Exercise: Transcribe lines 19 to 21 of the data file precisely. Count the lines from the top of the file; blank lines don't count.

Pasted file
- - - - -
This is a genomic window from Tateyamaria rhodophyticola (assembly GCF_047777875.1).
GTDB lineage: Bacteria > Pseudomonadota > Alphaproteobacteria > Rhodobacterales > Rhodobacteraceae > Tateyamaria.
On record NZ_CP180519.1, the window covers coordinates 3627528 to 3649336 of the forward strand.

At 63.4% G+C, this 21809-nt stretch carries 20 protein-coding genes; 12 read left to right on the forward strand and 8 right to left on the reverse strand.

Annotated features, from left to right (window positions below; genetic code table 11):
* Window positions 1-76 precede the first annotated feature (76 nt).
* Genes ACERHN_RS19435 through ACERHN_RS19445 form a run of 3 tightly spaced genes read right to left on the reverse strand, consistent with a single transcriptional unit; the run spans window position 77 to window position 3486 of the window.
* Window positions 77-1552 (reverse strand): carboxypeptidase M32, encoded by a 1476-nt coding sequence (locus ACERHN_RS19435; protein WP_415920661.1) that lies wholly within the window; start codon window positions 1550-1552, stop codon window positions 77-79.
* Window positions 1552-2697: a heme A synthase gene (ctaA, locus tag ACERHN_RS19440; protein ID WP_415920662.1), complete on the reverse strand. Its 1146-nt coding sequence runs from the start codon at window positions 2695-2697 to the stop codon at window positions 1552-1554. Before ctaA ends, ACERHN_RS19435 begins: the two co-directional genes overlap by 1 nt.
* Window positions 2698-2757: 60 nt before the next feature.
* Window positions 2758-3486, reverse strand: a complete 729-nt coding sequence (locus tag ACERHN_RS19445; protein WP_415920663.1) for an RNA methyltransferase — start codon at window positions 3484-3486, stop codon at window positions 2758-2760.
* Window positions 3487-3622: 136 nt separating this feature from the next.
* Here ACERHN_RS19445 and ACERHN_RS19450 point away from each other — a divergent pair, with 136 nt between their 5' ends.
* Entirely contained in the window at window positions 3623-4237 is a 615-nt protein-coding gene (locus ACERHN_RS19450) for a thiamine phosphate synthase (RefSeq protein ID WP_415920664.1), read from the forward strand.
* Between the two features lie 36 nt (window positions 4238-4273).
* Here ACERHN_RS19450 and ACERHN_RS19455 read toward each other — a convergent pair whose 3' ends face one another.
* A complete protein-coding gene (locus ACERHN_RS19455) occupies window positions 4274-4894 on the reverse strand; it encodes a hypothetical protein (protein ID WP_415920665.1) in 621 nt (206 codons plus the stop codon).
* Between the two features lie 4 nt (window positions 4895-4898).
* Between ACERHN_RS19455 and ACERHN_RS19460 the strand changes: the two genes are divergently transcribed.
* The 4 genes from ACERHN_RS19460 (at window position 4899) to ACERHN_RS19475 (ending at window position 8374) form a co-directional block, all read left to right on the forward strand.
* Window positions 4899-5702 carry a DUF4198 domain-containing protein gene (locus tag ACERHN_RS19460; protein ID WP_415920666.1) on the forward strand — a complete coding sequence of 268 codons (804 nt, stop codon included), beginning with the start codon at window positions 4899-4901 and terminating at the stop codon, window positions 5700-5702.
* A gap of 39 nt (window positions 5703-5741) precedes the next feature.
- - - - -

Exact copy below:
* Between ACERHN_RS19455 and ACERHN_RS19460 the strand changes: the two genes are divergently transcribed.
* The 4 genes from ACERHN_RS19460 (at window position 4899) to ACERHN_RS19475 (ending at window position 8374) form a co-directional block, all read left to right on the forward strand.
* Window positions 4899-5702 carry a DUF4198 domain-containing protein gene (locus tag ACERHN_RS19460; protein ID WP_415920666.1) on the forward strand — a complete coding sequence of 268 codons (804 nt, stop codon included), beginning with the start codon at window positions 4899-4901 and terminating at the stop codon, window positions 5700-5702.